On this morning’s Ockam’s Razor, a reminder of Alfred Wallace, whose papers outlining an evolutionary theory in the 1850s prompted Darwin’s friends, most notably the great geologist Charles Lyell, to prompt Darwin to get publishing on evolution [though the term evolution was only coined later, by Herbert Spencer, according to the presenter].
Of course I knew of Wallace, and recognized that he probably hasn’t been given his due as an evolutionary theorist, that he was an intriguing figure with a very different social background to Darwin, a prodigious worker and thinker who in later life, I heard, became a bit mentally erratic, sadly becoming preoccupied with the dead-end subject of ‘spirituality’.
I’ve met at least one person who imagines that Wallace was done out of recognition by Darwin, but his view was more due to a fondness for conspiracy theories than to a deep knowledge of the history of evolutionary theory. As I’m currently reading a lot on evolution, and on Darwin, via Stephen Gould’s essay collection Eight Little Piggies, this reminder of Wallace is timely. His achievements can hardly be underestimated, especially considering his impoverished and unpromising background. After his long period in the field, Wallace returned to England, full of praise and admiration for his fellow theorist, Darwin. He went on to publish an enormous number of papers on a wide variety of scientific subjects, and had no less than 191 of them published in Nature, still one of the most prestigious science magazines in the world. Clearly he was a recognized and respected scientist in his time, and there was even a plan to have him buried at Westminster Abbey, but his family preferred something simpler. Presumably the reason he’s not so associated in the public mind with the natural selection version of evolution is that Darwin’s Origin of Species is seen as the succinct account of the theory, and its publication as the starting point of the great controversy and debate that continues to this day. My interest, though decidedly amateur, lies in the similarities and differences between Wallace’s account of the theory and that of Darwin – given that Darwin didn’t get everything right, of course.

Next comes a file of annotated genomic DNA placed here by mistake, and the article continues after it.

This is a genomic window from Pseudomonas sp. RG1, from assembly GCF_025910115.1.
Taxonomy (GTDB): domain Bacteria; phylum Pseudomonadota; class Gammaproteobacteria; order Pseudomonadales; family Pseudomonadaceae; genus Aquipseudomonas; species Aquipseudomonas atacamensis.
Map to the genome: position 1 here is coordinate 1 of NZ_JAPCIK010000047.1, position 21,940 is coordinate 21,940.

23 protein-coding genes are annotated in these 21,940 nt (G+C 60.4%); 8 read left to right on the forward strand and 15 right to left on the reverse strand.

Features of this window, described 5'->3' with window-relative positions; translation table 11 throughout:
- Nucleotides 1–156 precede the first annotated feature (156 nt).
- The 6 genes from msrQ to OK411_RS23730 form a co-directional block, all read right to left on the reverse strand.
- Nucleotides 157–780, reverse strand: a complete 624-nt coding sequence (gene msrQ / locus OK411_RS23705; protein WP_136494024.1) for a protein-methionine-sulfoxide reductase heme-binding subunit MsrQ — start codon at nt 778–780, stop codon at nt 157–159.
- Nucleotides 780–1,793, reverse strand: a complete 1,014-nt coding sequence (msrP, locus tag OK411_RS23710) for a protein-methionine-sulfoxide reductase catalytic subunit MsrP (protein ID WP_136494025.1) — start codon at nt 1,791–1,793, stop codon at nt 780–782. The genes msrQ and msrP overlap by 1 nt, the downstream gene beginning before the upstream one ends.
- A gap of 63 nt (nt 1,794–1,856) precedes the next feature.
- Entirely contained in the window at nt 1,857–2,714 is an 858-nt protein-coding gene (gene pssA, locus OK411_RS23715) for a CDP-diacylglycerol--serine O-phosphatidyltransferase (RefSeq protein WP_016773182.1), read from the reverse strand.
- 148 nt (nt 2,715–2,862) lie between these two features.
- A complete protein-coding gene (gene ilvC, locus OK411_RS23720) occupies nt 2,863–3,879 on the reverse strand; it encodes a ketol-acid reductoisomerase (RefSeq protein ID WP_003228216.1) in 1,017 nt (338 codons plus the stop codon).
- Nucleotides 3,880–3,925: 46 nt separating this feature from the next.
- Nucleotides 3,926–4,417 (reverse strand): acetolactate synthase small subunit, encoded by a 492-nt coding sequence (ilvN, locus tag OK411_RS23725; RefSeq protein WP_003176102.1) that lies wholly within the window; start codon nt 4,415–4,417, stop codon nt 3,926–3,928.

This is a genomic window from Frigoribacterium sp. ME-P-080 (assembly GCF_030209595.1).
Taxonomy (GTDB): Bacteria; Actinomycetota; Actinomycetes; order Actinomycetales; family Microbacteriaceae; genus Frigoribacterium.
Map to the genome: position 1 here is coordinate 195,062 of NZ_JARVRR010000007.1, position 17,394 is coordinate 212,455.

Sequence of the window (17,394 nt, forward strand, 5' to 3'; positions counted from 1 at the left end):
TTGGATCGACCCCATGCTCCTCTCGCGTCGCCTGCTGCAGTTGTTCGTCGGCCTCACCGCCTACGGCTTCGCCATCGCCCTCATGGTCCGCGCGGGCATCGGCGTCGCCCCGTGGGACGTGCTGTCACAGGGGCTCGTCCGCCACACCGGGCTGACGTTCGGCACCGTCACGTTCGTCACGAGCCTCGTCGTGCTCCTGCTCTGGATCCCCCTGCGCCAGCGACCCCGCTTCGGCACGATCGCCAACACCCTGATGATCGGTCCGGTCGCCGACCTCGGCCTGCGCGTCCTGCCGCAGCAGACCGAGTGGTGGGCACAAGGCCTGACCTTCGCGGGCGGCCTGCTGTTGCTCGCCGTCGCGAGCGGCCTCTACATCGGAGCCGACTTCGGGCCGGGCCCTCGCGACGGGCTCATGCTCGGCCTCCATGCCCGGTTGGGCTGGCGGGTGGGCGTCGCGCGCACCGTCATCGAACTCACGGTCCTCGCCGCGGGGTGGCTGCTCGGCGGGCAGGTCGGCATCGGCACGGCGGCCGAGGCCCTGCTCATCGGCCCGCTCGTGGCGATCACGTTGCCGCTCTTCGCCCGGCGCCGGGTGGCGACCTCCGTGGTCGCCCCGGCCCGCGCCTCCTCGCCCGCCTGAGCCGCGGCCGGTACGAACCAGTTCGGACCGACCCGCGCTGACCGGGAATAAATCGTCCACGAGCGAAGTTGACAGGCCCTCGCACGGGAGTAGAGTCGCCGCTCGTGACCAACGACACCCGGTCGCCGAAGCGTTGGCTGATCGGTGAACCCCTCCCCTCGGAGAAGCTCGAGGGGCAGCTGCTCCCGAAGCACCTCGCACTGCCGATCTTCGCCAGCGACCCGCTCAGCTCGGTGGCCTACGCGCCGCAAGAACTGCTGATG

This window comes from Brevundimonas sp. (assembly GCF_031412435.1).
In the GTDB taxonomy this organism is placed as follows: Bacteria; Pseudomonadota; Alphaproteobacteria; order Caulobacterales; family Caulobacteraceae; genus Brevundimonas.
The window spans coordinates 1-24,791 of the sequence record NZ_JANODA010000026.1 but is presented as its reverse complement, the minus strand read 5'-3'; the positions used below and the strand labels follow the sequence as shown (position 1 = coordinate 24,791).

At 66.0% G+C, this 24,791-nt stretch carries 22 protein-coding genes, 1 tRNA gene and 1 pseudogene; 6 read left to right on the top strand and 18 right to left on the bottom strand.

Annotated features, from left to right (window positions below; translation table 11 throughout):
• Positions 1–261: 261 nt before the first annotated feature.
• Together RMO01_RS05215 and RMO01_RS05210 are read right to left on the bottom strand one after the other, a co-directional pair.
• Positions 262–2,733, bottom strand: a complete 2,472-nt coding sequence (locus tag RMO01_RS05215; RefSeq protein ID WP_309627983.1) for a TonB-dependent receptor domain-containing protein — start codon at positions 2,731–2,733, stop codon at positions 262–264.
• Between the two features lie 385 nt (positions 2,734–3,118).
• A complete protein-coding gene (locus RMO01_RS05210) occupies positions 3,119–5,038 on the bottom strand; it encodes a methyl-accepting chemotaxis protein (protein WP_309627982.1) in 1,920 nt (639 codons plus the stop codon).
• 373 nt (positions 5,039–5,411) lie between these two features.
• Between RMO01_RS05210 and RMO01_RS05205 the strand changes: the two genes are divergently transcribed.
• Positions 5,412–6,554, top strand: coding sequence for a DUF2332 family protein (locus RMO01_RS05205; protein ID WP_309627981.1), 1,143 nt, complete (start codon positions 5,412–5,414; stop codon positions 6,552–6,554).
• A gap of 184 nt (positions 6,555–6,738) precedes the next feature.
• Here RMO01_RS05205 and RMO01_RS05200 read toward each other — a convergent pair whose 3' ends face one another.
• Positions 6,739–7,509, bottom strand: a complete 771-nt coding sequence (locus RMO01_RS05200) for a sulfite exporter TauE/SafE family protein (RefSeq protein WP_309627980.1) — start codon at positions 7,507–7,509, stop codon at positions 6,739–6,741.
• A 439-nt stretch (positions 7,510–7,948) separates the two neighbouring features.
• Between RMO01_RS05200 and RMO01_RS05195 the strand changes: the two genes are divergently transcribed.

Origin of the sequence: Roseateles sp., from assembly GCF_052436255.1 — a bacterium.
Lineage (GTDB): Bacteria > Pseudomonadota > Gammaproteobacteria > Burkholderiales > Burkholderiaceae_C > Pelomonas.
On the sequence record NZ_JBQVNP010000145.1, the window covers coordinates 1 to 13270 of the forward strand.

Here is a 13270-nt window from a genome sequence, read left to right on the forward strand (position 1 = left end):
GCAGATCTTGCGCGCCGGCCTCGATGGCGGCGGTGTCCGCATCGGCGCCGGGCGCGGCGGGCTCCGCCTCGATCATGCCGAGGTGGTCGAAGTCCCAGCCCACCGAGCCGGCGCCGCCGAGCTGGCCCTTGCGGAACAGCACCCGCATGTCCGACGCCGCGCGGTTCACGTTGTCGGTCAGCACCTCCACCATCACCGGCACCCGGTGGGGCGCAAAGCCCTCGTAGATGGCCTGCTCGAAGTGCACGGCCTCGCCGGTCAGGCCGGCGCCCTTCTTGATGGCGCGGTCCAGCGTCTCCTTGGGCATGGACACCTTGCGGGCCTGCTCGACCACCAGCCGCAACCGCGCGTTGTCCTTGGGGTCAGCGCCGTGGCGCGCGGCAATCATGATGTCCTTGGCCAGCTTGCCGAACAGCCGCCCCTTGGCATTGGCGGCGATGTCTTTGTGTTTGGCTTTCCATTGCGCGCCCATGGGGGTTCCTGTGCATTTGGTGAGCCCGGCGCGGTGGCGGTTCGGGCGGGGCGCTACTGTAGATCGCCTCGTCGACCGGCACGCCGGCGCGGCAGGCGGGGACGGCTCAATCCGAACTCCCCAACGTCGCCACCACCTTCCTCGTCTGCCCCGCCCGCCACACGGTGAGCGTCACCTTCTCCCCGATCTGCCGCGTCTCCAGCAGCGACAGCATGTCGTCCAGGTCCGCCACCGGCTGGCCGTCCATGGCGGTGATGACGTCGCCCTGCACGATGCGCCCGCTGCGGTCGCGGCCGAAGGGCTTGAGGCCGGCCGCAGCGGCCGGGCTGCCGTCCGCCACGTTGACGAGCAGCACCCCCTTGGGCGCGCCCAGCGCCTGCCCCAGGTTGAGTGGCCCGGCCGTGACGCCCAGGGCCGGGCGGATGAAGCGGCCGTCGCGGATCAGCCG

I’m constantly amazed at how fantastic a resource the internet is. Here, for all to access, is an original copy of Wallace’s book Contributions to the theory of natural selection, published in 1870. Note it belongs to the library of the celebrated Woods Hole biological institute, founded by the great biologist and evolutionary opponent of Darwin, Charles Otis Whitman. Whitman favoured the theory known as orthogenesis, or ‘straight line generation’’, which basically was the idea that particular organisms had limited developmental pathways, and that there could be no jumping from one pathway to another. It was, according to Gould, one of three evolutionary theories in competition with natural selection, a competition that didn’t end until the thirties. The others were Lamarckism, or the inheritance of acquired characteristics, and mutationism, which involved quantum leaps of change via mutation.